“What time are you headed to the rink?” Petya asked. He was bent over his tablet, scrolling through client emails. She looked at him for a moment—his wrinkled shirt, the hair greying at his temples. He was a good husband—driven and kind, understanding of Zhenya’s split allegiances between sport and family. It wasn’t entirely his fault that his generosity tied Zhenya firmly and forever to home, a home she shouldn’t have ever wanted to leave in the first place.

“Rink,” Niki parroted, one of his three favorite words.

“Maybe five?” Zhenya said, hauling Niki up into her arms and toting him up the stairs to bed. When they were settled in—Niki softly breathing with his fists brushing against her chest—she lay awake and stared at the ceiling, the sunlight through the window filtering across it in wide stripes. Downstairs, she could hear Petya talking softly on the phone, and she let the sounds and the warm inside air wash over her and closed her eyes and hoped for a restful sleep.

She woke up around four, her body too keyed up to sleep any longer. She and Sid hadn’t played against each other in over two years, since the prelims at Worlds in Malmö, a 4-0 blowout of a game. Russia hadn’t been able to make it out of the Semifinals, and then they’d dropped the bronze medal game against Finland. Zhenya had spent the gold medal game in Sid’s hotel room freshly showered and in her underwear, watching the game on TV.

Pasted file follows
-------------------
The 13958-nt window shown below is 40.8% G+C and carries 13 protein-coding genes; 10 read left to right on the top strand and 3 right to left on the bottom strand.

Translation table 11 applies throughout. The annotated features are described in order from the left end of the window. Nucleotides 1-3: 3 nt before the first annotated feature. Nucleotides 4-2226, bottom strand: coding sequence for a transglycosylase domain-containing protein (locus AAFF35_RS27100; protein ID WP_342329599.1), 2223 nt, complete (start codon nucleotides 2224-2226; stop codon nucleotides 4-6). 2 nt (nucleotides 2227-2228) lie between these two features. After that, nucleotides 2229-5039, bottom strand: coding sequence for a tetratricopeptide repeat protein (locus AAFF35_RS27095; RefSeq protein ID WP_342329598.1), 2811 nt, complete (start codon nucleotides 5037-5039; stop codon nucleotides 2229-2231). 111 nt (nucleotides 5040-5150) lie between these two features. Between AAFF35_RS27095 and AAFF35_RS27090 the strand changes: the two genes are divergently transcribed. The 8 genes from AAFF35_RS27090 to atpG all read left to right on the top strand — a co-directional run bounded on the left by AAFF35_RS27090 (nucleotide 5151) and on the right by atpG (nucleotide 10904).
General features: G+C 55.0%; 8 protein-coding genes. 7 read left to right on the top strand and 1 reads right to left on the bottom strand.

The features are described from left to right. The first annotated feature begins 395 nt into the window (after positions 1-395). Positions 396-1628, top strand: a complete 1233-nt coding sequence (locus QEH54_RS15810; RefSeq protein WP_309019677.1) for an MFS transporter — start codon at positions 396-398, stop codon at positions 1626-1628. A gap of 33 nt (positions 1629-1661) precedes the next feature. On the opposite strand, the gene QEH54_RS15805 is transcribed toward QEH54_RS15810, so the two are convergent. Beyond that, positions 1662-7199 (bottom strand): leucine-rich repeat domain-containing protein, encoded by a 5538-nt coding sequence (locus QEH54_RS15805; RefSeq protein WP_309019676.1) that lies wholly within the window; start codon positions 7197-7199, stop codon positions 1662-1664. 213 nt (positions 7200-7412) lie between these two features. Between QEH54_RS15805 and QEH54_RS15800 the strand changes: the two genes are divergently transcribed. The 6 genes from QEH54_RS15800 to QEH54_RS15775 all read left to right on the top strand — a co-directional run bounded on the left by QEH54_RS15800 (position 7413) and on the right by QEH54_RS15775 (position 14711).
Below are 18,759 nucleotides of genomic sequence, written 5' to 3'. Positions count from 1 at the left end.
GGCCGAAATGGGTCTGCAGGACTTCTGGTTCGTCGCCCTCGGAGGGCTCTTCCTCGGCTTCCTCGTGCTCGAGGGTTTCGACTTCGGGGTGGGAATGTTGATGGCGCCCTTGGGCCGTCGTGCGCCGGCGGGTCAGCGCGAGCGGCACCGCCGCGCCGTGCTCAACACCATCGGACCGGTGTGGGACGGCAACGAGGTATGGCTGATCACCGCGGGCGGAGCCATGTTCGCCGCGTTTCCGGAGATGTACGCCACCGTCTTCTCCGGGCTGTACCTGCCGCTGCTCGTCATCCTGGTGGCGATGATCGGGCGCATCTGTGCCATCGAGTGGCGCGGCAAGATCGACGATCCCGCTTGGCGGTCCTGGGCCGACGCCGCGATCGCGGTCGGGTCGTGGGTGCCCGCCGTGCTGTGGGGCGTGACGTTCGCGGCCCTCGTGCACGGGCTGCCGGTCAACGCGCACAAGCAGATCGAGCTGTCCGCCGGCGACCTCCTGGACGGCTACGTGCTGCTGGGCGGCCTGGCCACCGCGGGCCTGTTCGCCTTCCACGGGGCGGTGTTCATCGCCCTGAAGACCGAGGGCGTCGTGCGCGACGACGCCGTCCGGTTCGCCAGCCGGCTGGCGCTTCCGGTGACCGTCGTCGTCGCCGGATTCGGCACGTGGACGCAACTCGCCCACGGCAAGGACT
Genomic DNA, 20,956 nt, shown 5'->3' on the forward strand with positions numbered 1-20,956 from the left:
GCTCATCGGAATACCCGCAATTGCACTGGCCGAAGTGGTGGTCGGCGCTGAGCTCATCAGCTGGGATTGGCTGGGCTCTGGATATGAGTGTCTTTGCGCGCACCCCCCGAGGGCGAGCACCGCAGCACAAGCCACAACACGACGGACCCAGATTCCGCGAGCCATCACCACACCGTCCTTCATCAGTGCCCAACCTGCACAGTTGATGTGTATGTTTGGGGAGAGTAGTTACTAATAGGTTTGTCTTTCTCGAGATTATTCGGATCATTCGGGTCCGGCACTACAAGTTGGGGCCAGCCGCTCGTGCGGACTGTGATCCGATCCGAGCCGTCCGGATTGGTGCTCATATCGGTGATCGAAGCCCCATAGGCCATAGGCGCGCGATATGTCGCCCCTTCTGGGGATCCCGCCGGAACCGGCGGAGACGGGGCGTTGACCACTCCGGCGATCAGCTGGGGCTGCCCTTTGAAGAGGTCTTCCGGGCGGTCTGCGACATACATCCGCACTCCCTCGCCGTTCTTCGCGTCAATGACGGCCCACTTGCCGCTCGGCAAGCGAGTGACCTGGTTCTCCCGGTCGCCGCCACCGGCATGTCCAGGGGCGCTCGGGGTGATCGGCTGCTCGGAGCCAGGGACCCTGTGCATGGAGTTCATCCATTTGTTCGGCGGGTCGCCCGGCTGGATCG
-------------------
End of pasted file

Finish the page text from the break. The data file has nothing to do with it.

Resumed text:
She walked through her routine, a little out of sorts in the unfamiliar space, taking deep breaths to calm her racing heart. Teeth got brushed, hair scraped up into a fat bun, Niki deposited under a throw blanket next to Petya on the couch. She ate a slice of thickly spread peanut butter toast and kissed Petya and Niki both in turn and took the elevator downstairs to call a car.

By the time she got to the arena, the majority of the team was already in the locker room and half undressed; only Lera was later, leaning against the loading door outside on her phone.

“You pumped?” Sveta said, leaning into Zhenya’s space as she dropped down into her stall. Zhenya knew what she meant. Zhenya was always pumped up for hockey, but she was feeling pretty keyed up about squaring off against Sid again, after all this time. She didn’t exactly have a glowing track record of not letting her emotions get a leg up on her.

She cruelly hoped that Sid would be on the ice for every goal she scored tonight.

The problem, in the end, was that she didn’t score any goals—none of them did. Canada spanked them five to nothing and everyone was sour and silent in the showers afterward, washing briskly, shoving themselves back into sweatpants and cutting quickly out the door.